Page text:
For about the past month, the top of the knuckle on my pointer finger has been itching like mad. About 2 weeks ago it got very calloused and raised, then it would ooze clear liquid a bit. The wrinkles in my knuckle would crack and bleed a little bit. The itching feels just like ringworm I've had in the past, but the physical characteristics are totally different.
I assumed it was fungal, so I put some cream my baby boy was given on it and covered it with a band aid. After about 4 days of this it cleared up and the callous was moist so I whiped it off. The next day it began to heal and the itching was gone. Not 3-4 days later it is starting again. It isn't raised again yet but it is itching like crazy and I can feel the skin getting tough again.
I have no sick leave because I am at a new job. Can anyone help? I haven't passed it on to my wife or child so it must not be very contagious. I assumed it was dry skin at first and scratched it a lot but no one else has shown up with it.
This seems to be eczema on the knuckle of your hand.
Eczema is a localised thickening of the skin caused by some irritant, which leads to thick skin, oozing, cracks and mild to intense itching in the region.
The best way forward is to keep the area moist and clean/hygienic. Avoid itching at all costs, since that is the reason that the lesion spreads. You may also need to apply some steroid medication. Your doctor can easily prescribe one for daily use and application on the hand.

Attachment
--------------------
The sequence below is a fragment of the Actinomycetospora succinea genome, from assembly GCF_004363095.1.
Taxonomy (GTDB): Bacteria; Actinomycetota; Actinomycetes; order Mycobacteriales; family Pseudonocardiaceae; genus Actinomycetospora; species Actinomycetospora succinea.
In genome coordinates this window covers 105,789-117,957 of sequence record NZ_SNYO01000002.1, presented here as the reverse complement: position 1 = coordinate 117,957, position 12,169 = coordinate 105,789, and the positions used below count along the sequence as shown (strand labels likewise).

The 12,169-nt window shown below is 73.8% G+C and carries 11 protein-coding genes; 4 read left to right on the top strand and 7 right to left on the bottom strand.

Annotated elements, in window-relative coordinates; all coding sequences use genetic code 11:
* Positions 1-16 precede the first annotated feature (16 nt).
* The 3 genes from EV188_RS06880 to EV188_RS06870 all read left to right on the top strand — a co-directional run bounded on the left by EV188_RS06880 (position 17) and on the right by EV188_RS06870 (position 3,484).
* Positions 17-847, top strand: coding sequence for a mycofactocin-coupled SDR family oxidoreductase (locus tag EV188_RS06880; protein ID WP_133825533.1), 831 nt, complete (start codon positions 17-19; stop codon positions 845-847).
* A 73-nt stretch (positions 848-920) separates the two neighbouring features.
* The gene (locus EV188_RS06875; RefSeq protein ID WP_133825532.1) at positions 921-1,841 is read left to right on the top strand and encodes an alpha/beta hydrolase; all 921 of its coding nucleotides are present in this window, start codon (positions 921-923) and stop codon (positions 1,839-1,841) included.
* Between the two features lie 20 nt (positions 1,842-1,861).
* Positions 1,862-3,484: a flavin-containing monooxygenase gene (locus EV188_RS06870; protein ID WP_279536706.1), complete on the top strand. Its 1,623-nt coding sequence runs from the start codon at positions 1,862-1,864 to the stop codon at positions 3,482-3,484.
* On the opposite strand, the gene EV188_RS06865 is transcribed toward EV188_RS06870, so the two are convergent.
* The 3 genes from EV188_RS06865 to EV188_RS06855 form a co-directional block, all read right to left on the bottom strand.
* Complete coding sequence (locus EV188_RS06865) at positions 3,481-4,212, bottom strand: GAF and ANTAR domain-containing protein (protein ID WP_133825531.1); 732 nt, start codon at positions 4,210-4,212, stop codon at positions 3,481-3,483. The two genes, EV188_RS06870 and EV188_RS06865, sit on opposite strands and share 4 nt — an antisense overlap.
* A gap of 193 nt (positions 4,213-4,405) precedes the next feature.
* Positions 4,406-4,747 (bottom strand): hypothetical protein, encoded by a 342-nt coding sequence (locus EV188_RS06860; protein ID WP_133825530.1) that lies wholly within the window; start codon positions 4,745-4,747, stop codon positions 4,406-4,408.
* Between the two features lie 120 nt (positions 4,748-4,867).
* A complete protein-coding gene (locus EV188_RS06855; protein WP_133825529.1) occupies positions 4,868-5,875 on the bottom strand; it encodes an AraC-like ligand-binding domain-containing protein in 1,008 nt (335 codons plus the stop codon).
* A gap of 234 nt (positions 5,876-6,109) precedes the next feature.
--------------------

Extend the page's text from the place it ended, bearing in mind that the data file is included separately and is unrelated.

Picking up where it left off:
I had an appointment for something else with my family doctor and she immediately agreed that it was eczema. She told me not to use the cortizoid creme very much as it thins out the skin.
It still itches like mad but I just cover it up with a bandaid and deal with it. As of today it appears to be sloughing off skin. Also, I remember having an itchy bumpy rash on my elbows for years so I guess that was eczema too, which would make me feel better about my finger considering I've had it before.
It would be best if you consulted a skin specialist.
You need to wash the areas several times with fresh water. Do not use any cosmetic products at the sites.
Apply calamine lotion at the site of the lesions and see if it helps. You could take some oral antihistamine medications like cetrizine or loratadine. You need to maintain a good personal hygiene .
Anti-itch drugs, often antihistamine, may reduce the itch during a flare up of eczema, and the reduced scratching in turn reduces damage and irritation to the skin.
For mild-moderate eczema a weak steroid may be used (e.g. hydrocortisone or desonide), whilst more severe cases require a higher-potency steroid (e.g. clobetasol propionate, fluocinonide).
Eczema can be exacerbated by dryness of the skin. Moisturizing is one of the most important self-care treatments for sufferers of eczema. Keeping the affected area moistened can promote skin healing and relief of symptoms.
Let us know if you need any further information.
It would be advisable to consult a skin specialist for your symptoms and a proper clinical examination.
Let us know if you need any other information and post us on how you are doing.
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